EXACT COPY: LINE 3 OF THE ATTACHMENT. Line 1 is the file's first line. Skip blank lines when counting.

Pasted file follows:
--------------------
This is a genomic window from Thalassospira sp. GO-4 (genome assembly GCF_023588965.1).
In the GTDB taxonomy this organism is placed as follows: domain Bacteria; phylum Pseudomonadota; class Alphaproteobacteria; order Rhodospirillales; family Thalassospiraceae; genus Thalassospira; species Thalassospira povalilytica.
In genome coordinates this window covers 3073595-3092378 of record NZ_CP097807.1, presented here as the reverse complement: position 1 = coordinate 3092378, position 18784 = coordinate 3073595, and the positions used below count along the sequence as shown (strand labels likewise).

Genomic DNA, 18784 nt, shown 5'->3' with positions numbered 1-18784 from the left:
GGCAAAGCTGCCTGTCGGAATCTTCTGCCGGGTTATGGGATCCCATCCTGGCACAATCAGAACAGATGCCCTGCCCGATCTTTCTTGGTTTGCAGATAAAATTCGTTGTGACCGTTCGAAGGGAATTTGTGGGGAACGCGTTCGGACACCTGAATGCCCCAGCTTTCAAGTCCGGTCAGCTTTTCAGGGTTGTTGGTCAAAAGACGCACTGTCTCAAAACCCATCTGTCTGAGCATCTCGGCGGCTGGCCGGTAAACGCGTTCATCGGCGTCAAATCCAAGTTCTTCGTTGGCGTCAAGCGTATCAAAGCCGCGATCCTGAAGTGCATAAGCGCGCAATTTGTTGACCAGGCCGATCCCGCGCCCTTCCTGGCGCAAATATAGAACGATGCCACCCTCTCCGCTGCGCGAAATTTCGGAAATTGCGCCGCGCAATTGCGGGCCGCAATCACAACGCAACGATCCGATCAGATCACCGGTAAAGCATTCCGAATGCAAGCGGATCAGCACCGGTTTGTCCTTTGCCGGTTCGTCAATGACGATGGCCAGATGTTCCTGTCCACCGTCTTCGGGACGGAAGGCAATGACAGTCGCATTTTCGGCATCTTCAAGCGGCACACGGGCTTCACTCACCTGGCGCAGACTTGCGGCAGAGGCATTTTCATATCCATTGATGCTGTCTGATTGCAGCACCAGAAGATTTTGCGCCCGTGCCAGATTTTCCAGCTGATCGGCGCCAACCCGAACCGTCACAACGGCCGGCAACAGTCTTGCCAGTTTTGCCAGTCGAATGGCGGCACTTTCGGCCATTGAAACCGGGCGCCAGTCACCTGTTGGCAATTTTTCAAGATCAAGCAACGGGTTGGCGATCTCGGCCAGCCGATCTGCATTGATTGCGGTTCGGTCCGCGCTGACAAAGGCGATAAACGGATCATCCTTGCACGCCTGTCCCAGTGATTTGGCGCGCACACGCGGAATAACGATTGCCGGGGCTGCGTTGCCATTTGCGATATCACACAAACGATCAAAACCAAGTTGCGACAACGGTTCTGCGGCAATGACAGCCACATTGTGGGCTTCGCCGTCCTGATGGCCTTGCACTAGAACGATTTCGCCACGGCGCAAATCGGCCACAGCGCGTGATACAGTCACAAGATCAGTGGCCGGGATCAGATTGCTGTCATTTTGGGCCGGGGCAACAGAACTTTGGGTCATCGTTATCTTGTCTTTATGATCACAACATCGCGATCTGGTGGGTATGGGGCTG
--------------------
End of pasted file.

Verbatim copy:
In genome coordinates this window covers 3073595-3092378 of record NZ_CP097807.1, presented here as the reverse complement: position 1 = coordinate 3092378, position 18784 = coordinate 3073595, and the positions used below count along the sequence as shown (strand labels likewise).